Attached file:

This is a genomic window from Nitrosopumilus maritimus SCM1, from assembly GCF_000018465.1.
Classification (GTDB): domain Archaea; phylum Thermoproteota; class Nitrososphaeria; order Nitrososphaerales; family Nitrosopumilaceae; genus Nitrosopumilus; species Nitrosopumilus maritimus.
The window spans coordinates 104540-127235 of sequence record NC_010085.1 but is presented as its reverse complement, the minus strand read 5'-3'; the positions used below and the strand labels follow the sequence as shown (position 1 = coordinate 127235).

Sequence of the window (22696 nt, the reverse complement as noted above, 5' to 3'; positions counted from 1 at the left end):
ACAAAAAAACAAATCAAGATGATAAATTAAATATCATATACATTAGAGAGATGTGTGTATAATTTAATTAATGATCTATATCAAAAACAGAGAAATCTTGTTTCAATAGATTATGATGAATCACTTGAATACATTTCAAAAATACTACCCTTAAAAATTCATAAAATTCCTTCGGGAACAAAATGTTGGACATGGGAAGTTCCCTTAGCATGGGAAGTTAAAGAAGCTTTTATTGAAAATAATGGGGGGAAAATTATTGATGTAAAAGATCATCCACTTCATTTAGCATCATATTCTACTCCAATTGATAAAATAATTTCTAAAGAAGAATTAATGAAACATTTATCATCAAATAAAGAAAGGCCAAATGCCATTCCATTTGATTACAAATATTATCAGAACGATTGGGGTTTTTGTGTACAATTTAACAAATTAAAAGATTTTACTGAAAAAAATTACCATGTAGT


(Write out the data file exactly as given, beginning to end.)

This is a genomic window from Nitrosopumilus maritimus SCM1, from assembly GCF_000018465.1.
Classification (GTDB): domain Archaea; phylum Thermoproteota; class Nitrososphaeria; order Nitrososphaerales; family Nitrosopumilaceae; genus Nitrosopumilus; species Nitrosopumilus maritimus.
The window spans coordinates 104540-127235 of sequence record NC_010085.1 but is presented as its reverse complement, the minus strand read 5'-3'; the positions used below and the strand labels follow the sequence as shown (position 1 = coordinate 127235).

Sequence of the window (22696 nt, the reverse complement as noted above, 5' to 3'; positions counted from 1 at the left end):
ACAAAAAAACAAATCAAGATGATAAATTAAATATCATATACATTAGAGAGATGTGTGTATAATTTAATTAATGATCTATATCAAAAACAGAGAAATCTTGTTTCAATAGATTATGATGAATCACTTGAATACATTTCAAAAATACTACCCTTAAAAATTCATAAAATTCCTTCGGGAACAAAATGTTGGACATGGGAAGTTCCCTTAGCATGGGAAGTTAAAGAAGCTTTTATTGAAAATAATGGGGGGAAAATTATTGATGTAAAAGATCATCCACTTCATTTAGCATCATATTCTACTCCAATTGATAAAATAATTTCTAAAGAAGAATTAATGAAACATTTATCATCAAATAAAGAAAGGCCAAATGCCATTCCATTTGATTACAAATATTATCAGAACGATTGGGGTTTTTGTGTACAATTTAACAAATTAAAAGATTTTACTGAAAAAAATTACCATGTAGT